Carus in Wikipedia
Marcus Aurelius Carus (c. 230 – July or August 283) was
Roman Emperor from 282 to 283. During his short reign, Carus
fought the Germanic tribes and Sarmatians along the Danube
frontier with success. During his campaign against the
Sassanid Empire he sacked their capital Ctesiphon, but died
shortly thereafter. He was succeeded by his sons Carinus and
Numerian; creating a dynasty which, though shortlived,
granted further stability to a resurgent empire.
Carus, whose name before the accession may have been Marcus
Numerius Carus, was born, probably, at Narbo (modern
Narbonne) in Gaul, but was educated at Rome. He was a
senator, and had filled various civil and military posts
before he was appointed prefect of the Praetorian Guard by
the emperor Probus in 282. After the murder of Probus at
Sirmium, Carus was proclaimed emperor by the soldiers.
Although Carus severely avenged the death of Probus, he was
himself suspected of having been an accessory to the deed.
He does not seem to have returned to Rome after his
accession, but contented himself with an announcement of the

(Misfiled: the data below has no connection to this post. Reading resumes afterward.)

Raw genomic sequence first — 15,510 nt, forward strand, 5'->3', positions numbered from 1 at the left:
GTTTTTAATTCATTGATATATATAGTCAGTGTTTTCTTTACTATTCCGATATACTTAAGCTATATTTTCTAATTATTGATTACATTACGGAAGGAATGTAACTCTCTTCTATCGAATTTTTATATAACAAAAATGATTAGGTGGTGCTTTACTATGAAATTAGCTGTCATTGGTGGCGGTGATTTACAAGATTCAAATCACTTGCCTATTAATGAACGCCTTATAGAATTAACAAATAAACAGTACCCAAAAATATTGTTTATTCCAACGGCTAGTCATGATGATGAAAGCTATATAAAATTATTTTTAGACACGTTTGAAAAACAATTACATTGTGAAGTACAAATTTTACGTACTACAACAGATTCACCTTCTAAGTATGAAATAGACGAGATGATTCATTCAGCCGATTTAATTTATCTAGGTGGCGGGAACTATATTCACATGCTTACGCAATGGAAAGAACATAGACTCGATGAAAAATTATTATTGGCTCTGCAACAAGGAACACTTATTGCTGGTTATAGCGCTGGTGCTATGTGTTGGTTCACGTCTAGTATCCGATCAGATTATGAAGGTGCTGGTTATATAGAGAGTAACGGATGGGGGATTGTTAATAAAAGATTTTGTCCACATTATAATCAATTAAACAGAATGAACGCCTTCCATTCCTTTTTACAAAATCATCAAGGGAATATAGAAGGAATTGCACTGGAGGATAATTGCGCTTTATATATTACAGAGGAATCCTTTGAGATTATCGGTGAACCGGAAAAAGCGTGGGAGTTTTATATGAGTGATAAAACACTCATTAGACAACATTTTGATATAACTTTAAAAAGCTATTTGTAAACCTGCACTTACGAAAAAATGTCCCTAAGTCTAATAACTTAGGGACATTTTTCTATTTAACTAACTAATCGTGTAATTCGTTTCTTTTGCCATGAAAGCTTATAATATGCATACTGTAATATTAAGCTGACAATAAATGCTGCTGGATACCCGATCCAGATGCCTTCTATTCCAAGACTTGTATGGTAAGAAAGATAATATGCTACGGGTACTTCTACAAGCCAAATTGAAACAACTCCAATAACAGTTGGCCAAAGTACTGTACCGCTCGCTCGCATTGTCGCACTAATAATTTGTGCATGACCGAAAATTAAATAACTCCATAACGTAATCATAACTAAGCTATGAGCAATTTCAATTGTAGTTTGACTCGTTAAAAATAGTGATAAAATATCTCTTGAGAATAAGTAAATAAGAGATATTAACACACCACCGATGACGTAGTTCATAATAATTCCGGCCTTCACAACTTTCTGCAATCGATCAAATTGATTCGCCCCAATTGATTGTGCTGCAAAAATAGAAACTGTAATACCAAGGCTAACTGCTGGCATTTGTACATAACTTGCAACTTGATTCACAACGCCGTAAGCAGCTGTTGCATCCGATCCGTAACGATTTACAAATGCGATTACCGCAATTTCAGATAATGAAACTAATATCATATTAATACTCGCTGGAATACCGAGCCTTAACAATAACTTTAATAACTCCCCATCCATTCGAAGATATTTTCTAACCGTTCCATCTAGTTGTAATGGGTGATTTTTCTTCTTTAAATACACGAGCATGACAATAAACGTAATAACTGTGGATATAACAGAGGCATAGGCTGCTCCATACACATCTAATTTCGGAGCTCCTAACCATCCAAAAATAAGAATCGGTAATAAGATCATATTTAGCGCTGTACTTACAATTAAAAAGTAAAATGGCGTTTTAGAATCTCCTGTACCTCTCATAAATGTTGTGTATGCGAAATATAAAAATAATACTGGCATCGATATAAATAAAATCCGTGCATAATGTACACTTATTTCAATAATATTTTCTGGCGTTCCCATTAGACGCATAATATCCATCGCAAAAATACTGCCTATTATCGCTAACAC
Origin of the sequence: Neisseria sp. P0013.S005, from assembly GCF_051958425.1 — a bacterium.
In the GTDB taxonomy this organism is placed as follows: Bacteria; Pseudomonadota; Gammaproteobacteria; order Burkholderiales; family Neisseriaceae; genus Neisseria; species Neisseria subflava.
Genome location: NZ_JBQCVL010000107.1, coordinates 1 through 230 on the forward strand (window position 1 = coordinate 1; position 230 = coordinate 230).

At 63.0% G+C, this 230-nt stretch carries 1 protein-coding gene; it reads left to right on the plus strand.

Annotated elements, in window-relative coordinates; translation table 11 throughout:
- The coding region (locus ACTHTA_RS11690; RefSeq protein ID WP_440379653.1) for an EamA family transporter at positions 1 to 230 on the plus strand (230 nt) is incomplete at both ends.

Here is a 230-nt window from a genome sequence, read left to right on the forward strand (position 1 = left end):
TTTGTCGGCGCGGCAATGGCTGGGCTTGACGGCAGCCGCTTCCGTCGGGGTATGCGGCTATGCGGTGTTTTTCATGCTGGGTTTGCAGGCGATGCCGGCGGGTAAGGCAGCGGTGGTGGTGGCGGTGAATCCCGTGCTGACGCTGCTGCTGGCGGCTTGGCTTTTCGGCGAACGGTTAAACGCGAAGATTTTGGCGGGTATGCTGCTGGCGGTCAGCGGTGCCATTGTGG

fact to the Senate.
Bestowing the title of Caesar upon his sons Carinus and
Numerian, he left Carinus in charge of the western portion
of the empire, and took Numerian with him on the expedition
against the Persians which had been contemplated by Probus.
Having defeated the Quadi and Sarmatians on the Danube,
Carus proceeded through Thrace and Asia Minor, annexed
Mesopotamia, pressed on to Seleucia and Ctesiphon, and
marched his soldiers beyond the Tigris. The Sassanid Emperor
Bahram II, limited by internal opposition, could not
effectively defend his territory. For his victories, which
avenged all the previous defeats suffered by the Romans
against the Sassanids, Carus received the title of Persicus
Carus' hopes of further conquest were cut short by his
death. One day, after a violent storm, it was announced that
he was dead. His death was variously attributed to disease,
the effects of lightning, or a wound received in a campaign
against the Persians. The facts that he was leading a
victorious campaign, and that his son Numerian succeeded him
without opposition, suggest that his death may have been due
to natural causes.
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